Stephen Daisley

Anas Sarwar and the case that shames Labour

Anas Sarwar and the case that shames Labour
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Jews are familiar with the malice, prejudice and stupidity that governs the Labour Party’s complaints process when it comes to anti-Semitism. They will find no comfort in the news that other allegations of racism get short shrift too, even when the complainant is a prominent Labour politician.

The party has said there is no case to answer against a councillor accused of telling Labour MSP Anas Sarwar that Scotland wasn’t ready to vote for a ‘Paki’. The incident is alleged to have occurred in 2017, when Sarwar contested the Scottish leadership against left-wing union fixer (and eventual victor) Richard Leonard.

Sarwar went public with his claim and Davie McLachlan, then Labour leader on South Lanarkshire Council, was suspended. But in an omen of what was to come, McLachlan was subsequently invited as a guest of the party at a charity Burns Night do. 

McLachlan said yesterday that he had been ‘badly maligned’ by ‘false accusations’; Sarwar said he was ‘disappointed with the process and outcome’.

It was a case of he said/ he said, and impossible to know with certainty where the truth lay. The 2017 leadership campaign was rancorous. I wrote on Coffee House at the time that I detected ‘a whiff of a whiff’ in the fixation on the Sarwar family’s cash-and-carry business and its employment practices.

When the New Statesman put my observation to Sarwar, he said social media had been ugly ‘but in terms of the actual contest itself, my ethnicity, the colour of my skin and my religion hasn’t been a feature of this campaign’. I wasn’t sure what to make of his denial — complaining about racism among your electorate isn’t a big vote-winner — and I figured that unintended peeps of prejudice are still heard as dog-whistles by the right people.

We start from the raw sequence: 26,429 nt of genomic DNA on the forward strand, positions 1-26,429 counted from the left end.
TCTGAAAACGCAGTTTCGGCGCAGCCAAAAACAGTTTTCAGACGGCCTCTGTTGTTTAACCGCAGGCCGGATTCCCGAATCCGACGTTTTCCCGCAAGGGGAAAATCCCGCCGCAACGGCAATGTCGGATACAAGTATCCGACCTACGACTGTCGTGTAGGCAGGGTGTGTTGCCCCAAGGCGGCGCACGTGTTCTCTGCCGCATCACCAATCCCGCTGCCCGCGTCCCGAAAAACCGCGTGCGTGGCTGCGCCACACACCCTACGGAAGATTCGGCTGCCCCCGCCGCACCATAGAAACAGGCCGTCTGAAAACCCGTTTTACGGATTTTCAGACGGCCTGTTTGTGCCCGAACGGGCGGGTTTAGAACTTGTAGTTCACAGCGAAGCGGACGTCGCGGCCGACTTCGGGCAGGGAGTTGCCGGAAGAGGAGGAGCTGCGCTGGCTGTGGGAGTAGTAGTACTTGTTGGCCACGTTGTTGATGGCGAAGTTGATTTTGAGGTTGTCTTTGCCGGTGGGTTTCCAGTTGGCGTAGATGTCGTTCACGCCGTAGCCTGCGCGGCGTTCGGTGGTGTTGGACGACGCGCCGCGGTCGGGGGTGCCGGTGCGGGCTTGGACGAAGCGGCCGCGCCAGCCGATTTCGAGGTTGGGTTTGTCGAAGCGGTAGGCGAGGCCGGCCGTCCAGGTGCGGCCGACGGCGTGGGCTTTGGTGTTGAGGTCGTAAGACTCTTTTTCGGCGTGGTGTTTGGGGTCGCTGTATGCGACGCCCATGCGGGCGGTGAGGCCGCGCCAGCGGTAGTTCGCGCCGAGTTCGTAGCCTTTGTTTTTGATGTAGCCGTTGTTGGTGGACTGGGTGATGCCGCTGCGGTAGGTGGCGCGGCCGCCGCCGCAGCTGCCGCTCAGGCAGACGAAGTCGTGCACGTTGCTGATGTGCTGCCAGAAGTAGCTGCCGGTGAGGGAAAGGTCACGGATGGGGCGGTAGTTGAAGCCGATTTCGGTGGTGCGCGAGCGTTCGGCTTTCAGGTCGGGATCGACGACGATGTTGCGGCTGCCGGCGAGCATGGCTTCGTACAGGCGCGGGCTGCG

Now Sarwar has released a scathing statement about his treatment that suggests an arbitrary process utterly uninterested in what he had to say and happy to rule against him without hearing his evidence. Sarwar says his complaint took 15 months to resolve, during which time there was ‘little or no communication or updates’; and he claims he was given only one-and-a-half working days’ notice of a National Constitutional Committee (NCC) hearing in Glasgow. He was expected to appear as a witness. Sarwar objected to the short notice but only received a reply at 8.30am on Monday, for a hearing that began at 11am. He was supplied all the relevant paperwork two hours before he was due to give evidence. 

This is what Sarwar says happened next:

‘When I arrived at the hearing I was informed by an NCC representative that I could not give evidence as I had not given the committee two weeks’ notice of my intention to appear as a witness. I was asked to leave and was unable to provide any evidence. The UK Labour NCC panel subsequently ruled that there was no case to answer without any verbal evidence being taken.’

Expecting a complainant to give two weeks’ notice in the space of two days isn’t just a retread of Kafka, it’s a rewrite of the laws of physics. Sarwar says in his statement:

‘I am left with the sad impression that Islamophobia is one of the last acceptable forms of prejudice.’

He also wants ‘a full explanation’ of how the case was handled and an end to the practice of disciplinary complaints raised in Scotland being decided by a body based in London. Sarwar’s stark take on his experience is utterly damning:

‘If even I, as a former deputy leader, interim leader, leadership candidate and shadow cabinet member, don’t believe I can get a fair hearing or adequate support from an institution like the Labour Party, then I am left wondering what chance those experiencing discrimination in other walks of life have.’

For his part, Richard Leonard says Sarwar’s complaints about the process ‘deserve to be taken seriously’ and that he ‘is entitled to a full explanation’. Such cases, Leonard argues, must be ‘dealt with more efficiently and more quickly’.

Fine words but Leonard is a party man and in the Scottish Labour Party it’s Jeremy Corbyn and John McDonnell who call the shots. If they back an overhaul of processes in response to Sarwar’s case, it’ll happen, but it’s the only way it’ll happen. Labour MPs and MSPs have allowed a culture of tolerance for anti-Semitism to become embedded in the party, so it’s unsurprising to see other complaints of prejudice mishandled and complainants mistreated. Labour has become a swamp and those who remain are drowning in it.